There’s a moment about halfway through the first part of ‘Magnum Opus’, just before the second ad break in fact, where academic Wouter Eisler (played by Stephen Boxer with an extraordinary German accent) confirms that the picture found with the murder victim is an alchemical image.
It represents, he explains, “Nigredo… the Blackening… the first stage of the great work.” There are four stages in total, we are told. “So this could be just the beginning,” sighs Lewis, with the air of a man who just for once would like to come up against a straightforward killer, with no convoluted agenda.
The idea of a murderer following a theme is hardly original, it was probably old even before Agatha Christie’s A Pocketful of Rye, and has cropped up in Se7en on the big screen and Messiah on the small. Morse had his moments too, with one memorable episode paralleling Mozart’s Magic Flute.
Almost like a character in a story then (which of course he is, but that’s not the point) Lewis is now anticipating a series of murders, and on this fairly slight basis sets to digging around in the world of Alchemy. Although we’ve not really taken to him yet, nevertheless it’s hard not to sympathise with new Chief Superintendent Moody (Steve Toussaint) when he comments that it’s all “A bit vague… bit nebulous.”
An unusually-grumpy Hathaway’s only response is that “This is Oxford.” Which is true, although again, the last thing a character in a Lewis story should do is highlight just how common this kind of intellectual carry on is in Oxford – it would be like Jessica Fletcher’s friends all refusing to see her because every time she pops up people start dropping like flies.
What’s especially pleasing about Lewis, perhaps over Morse even, is the gradual development of the regular characters. Hathaway is no longer deferring to Lewis, and grumpiness aside seems comfortable to be in charge of the investigation.
And whereas the mention of famous Oxford literary collective ‘The Inklings’ would once have prompted a “Who are they, sir?” from Lewis, and a sigh of exasperation from Morse, Kevin Whatley’s ‘ordinary copper’ has come across them often enough to now be pretty much on first name terms. When the group is mentioned here he cannily asks if it’s Tolkien or CS Lewis – alas it turns out to be neither of them but instead one Charles Williams.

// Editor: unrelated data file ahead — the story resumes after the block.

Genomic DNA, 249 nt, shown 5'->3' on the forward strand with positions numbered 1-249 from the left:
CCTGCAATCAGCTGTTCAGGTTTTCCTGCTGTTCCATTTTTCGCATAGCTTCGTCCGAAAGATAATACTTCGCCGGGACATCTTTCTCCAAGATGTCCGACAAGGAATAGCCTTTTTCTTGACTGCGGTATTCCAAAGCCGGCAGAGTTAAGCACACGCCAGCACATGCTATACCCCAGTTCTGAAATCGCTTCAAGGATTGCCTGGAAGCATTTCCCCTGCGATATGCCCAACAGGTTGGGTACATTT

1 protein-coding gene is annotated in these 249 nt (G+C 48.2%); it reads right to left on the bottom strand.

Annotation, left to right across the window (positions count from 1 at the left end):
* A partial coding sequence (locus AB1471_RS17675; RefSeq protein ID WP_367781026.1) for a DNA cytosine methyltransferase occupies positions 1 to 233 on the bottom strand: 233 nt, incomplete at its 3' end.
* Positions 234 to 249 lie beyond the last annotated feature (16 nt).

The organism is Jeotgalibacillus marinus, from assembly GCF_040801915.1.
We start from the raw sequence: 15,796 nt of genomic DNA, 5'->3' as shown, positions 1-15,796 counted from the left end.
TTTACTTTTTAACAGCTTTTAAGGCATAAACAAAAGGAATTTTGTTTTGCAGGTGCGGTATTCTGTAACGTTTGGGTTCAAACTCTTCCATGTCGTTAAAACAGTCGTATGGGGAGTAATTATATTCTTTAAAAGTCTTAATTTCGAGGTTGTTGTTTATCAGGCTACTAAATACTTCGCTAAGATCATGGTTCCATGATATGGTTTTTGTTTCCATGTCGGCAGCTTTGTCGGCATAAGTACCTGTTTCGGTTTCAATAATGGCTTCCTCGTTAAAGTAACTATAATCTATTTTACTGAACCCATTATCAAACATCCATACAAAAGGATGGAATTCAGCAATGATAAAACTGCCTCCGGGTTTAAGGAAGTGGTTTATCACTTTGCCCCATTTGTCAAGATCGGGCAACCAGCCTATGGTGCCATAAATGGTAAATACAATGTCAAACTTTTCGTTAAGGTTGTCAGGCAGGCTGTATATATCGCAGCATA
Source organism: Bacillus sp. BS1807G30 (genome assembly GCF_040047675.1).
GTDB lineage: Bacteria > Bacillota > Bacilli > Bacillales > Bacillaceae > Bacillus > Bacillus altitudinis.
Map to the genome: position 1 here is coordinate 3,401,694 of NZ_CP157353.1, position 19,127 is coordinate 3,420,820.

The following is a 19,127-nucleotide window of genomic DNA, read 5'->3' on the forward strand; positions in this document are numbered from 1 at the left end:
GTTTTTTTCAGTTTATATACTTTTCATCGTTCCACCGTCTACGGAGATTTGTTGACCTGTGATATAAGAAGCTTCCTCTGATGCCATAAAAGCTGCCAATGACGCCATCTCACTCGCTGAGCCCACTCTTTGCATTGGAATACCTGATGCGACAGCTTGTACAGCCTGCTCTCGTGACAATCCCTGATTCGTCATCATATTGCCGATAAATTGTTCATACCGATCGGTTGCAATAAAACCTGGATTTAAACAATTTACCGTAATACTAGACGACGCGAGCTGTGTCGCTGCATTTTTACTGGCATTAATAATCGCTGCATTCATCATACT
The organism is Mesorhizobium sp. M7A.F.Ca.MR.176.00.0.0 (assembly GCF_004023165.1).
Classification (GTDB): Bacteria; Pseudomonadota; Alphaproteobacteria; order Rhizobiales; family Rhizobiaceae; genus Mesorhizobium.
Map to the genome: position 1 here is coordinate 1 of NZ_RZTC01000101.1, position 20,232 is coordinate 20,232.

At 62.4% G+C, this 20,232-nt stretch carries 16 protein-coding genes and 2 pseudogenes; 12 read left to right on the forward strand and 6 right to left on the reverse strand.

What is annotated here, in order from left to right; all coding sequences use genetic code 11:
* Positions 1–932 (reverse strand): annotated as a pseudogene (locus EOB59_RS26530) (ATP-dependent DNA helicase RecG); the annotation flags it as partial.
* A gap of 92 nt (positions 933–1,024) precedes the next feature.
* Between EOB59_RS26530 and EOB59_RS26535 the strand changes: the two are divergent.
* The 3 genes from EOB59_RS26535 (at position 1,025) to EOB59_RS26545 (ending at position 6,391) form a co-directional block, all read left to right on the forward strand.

It’s a real person, I’ve checked, so I can’t really blame him for his name but for people of a certain age it’s hard not to think of one-time Golden Shot host, Charlie Williams – and certainly for a few minutes I found myself anticipating a series of grisly murders, all the result of some slapdash crossbow firing.
We learn that Williams (the Inkling version, not the stand-up) was the exponent of a theological movement which believed in a kind of literal transformation. Not just the figurative transfiguration of bread and wine, but believers becoming almost Christlike and literally taking on the sins of others.
Quite how in reality this is seen to work is unclear – but there’s a small group of guest stars utterly convinced of it, enough for two of their members to claim it has actually happened to them. By coincidence, or more likely not, they are the same two people murdered in Part 1 by a mysterious gloved alchemist.
Whatever else is going on (and I’ve not even mentioned Hathaway & Maddox’s excursion to the local S&M club) it seems that we might be in the middle of a holy war between the Alchemists and the Disciples of Charles Williams.
Well… This is Oxford.
Aired at 9pm on Tuesday 20 October 2015 on ITV.
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